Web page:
Opinions

Fri
23
Oct

HOOD’S TEXAS BRIGADE HONORED WITH CAPITOL MONUMENT

by Bartee Haile
 
A monument honoring the courage and sacrifice of Hood’s Texas Brigade was dedicated on the grounds of the state capitol in Austin on Oct. 27, 1910. In the fast-paced weeks following secession, the Confederacy called upon its westernmost member to furnish 20 infantry companies. Texas responded with 32 combat-ready units, local and county militias that eagerly marched off to war half a continent away.

 

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Fri
23
Oct

Another Good Man Gone

I had just finished bein’ on an Extension program in the Herington, KS sale barn. I was standin’ in the auction ring afterwards tryin’ to answer a few questions and shake hands with the local stockman. My veterinary lecture, as usual, had been more humorous than informative.

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Thu
15
Oct

Header or Heeler

If you saw a team roper with his hand behind his back, could you tell if he was a header or a heeler? I have done an extensive study on this very problem with a grant funded by the Pro Rodeo Ex-Wives Collection Agency and the TRA (Team Ropers Anonymous) Halfway House. Here are the results of my findings: Headers are more likely to have their hair styled rather than cut. Heelers get their hair cut biannually and usually need a shave.
 
Thu
15
Oct

RICH RANCHER’S SON CHARGED WITH DODGE CITY MURDER

by Bartee Haile
 
Clutching a suitcase in one hand and a satchel full of cash in the other, Mifflin Kenedy on Oct. 15, 1878 caught the train for Dodge City where his bad-seed son was accused of killing a popular female entertainer. As the owner of the Laureles Ranch, a quarter-of-a-millionacre spread near Corpus Christi, the Pennsylvania Quaker and former sea captain had money to burn and already had spent a sizeable part of his fortune buying Spike’s freedom. But the young hell-raiser’s past escapades could not compare to the world of trouble he had gotten himself into in the Kansas Cowtown.
 
Thu
08
Oct

The Fall Run

I was ridin’ pens for Horton in the fall of ‘91. It was early October and the run had just begun. He was buyin’ calves like crazy ‘cause the price was on the rise And you couldn’t see his pupils for the glitter in his eyes! He bought big ol’ soggy weaners...soaked up virus like a sponge!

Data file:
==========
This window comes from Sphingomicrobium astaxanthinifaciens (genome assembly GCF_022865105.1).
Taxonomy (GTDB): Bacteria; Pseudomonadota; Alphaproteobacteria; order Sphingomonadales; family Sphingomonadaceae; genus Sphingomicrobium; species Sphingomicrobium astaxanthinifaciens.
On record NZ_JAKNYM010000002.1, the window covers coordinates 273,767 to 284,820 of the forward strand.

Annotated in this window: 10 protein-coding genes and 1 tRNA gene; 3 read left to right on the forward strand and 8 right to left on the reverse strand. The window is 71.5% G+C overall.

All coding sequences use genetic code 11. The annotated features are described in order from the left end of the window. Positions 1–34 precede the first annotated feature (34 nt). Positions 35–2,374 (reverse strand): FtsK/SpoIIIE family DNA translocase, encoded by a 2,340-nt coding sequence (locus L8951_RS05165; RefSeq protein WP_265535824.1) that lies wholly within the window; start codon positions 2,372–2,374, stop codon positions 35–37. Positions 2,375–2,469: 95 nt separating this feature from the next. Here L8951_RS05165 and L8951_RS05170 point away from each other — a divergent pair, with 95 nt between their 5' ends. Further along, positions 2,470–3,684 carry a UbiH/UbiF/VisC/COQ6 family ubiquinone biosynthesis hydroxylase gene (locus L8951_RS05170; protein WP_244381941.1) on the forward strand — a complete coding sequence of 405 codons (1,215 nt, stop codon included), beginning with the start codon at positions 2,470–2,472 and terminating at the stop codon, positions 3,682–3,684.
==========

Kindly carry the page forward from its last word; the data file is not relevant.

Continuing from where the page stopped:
Thu
08
Oct

FUGITIVE MEXICAN GENERAL GIVEN A HERO’S WELCOME

by Bartee Haile
 
On Oct. 7, 1911, Gen. Bernardo Reyes stepped off the train at the San Antonio station to a hero’s welcome as hundreds cheered the arrival of the former presidential candidate turned shadowy conspirator. During his 45-year rise up the ranks of the Mexican military, Reyes earned widespread respect for his honesty and ability, two traits not usually associated with the corrupt officer corps. He even managed to play the part of Porfirio Diaz’s right-hand man without being tainted by the unpopularity of the detested tyrant.
 
Fri
02
Oct

Round of Applause

There’s not a piece of black rubber around their saddle horn. Their nylon rope is as limp as boneless chicken. It rope hangs from a rope strap girded in a way that allows them to have it loose and in the air in less than a second! It is the equivalent of a pistolero, strapped down tight, loaded and cocked. They probably shod the horse they are riding, they wear light leather gloves. The bat wing chaps are broken-in andwell-scarred. The long-sleeved shirt was put on clean this morning. A piggin’ string is looped through the gullet.
 
Fri
02
Oct

SOUTHWEST CONFERENCE KEPT TECH WAITING THREE DECADES

On Oct. 2, 1925, the day after Texas Technological College opened its doors, the Matadors played the McMurry Indians to a scoreless draw in the first football game in the history of the South Plains school. From the very start Tech had its heart set on joining the University of Texas, Texas A&M, Arkansas, Rice, Baylor, Southern Methodist and Texas Christian as the eighth member of the Southwest Conference organized in 1914. With that in mind, Ewing Y. Freeland, an assistant at SMU, was hired as athletic director and head football coach.
 
Fri
25
Sep

“MR. TEXAS” PRESERVED THE LONE STAR PAST

by Bartee Haile
 
Four days after receiving the Medal of Freedom from fellow Texan and U.S. President Lyndon Johnson, J. Frank Dobie lay down for his afternoon siesta on Sep. 18, 1964 and never woke up. The future folklorist was born in 1888 on the family ranch south of San Antonio. The closest community was six miles away, the Live Oak County village of Dinero. To some the Brush Country of his birth and upbringing was a bleak wasteland but not to James Frank Dobie.
 
Fri
25
Sep

About Horses I’ve Known

About horses I’ve known…My first was named Maggie. A Standard bred. I was in the 3rd grade. Father gave me an old cavalry saddle, split down the middle, light enough I could lift it. It was so uncomfortable I rode bareback. I went to a one-room schoolhouse with six grades. I was the only kid in the 3rd grade! Our house was on one side of the horse pasture and the schoolhouse was on the other. I rode Maggie to school and walked home.
 

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